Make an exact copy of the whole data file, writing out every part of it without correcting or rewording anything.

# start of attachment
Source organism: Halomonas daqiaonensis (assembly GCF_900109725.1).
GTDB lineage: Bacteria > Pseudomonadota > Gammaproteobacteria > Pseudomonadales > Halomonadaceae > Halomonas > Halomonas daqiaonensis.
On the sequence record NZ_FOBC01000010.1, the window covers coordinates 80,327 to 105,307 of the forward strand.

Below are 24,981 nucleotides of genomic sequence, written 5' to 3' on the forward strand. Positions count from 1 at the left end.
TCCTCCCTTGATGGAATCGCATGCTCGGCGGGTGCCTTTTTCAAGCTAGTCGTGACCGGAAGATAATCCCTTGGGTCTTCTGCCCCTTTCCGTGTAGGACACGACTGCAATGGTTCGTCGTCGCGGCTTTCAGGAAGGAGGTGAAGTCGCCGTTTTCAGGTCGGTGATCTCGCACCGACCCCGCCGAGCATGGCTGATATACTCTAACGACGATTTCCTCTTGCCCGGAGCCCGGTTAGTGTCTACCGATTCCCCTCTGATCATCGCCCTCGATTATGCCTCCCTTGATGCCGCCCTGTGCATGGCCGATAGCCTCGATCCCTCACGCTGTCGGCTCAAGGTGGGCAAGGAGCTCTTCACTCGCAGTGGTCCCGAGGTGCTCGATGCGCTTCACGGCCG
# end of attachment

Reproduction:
Source organism: Halomonas daqiaonensis (assembly GCF_900109725.1).
GTDB lineage: Bacteria > Pseudomonadota > Gammaproteobacteria > Pseudomonadales > Halomonadaceae > Halomonas > Halomonas daqiaonensis.
On the sequence record NZ_FOBC01000010.1, the window covers coordinates 80,327 to 105,307 of the forward strand.

Below are 24,981 nucleotides of genomic sequence, written 5' to 3' on the forward strand. Positions count from 1 at the left end.
TCCTCCCTTGATGGAATCGCATGCTCGGCGGGTGCCTTTTTCAAGCTAGTCGTGACCGGAAGATAATCCCTTGGGTCTTCTGCCCCTTTCCGTGTAGGACACGACTGCAATGGTTCGTCGTCGCGGCTTTCAGGAAGGAGGTGAAGTCGCCGTTTTCAGGTCGGTGATCTCGCACCGACCCCGCCGAGCATGGCTGATATACTCTAACGACGATTTCCTCTTGCCCGGAGCCCGGTTAGTGTCTACCGATTCCCCTCTGATCATCGCCCTCGATTATGCCTCCCTTGATGCCGCCCTGTGCATGGCCGATAGCCTCGATCCCTCACGCTGTCGGCTCAAGGTGGGCAAGGAGCTCTTCACTCGCAGTGGTCCCGAGGTGCTCGATGCGCTTCACGGCCG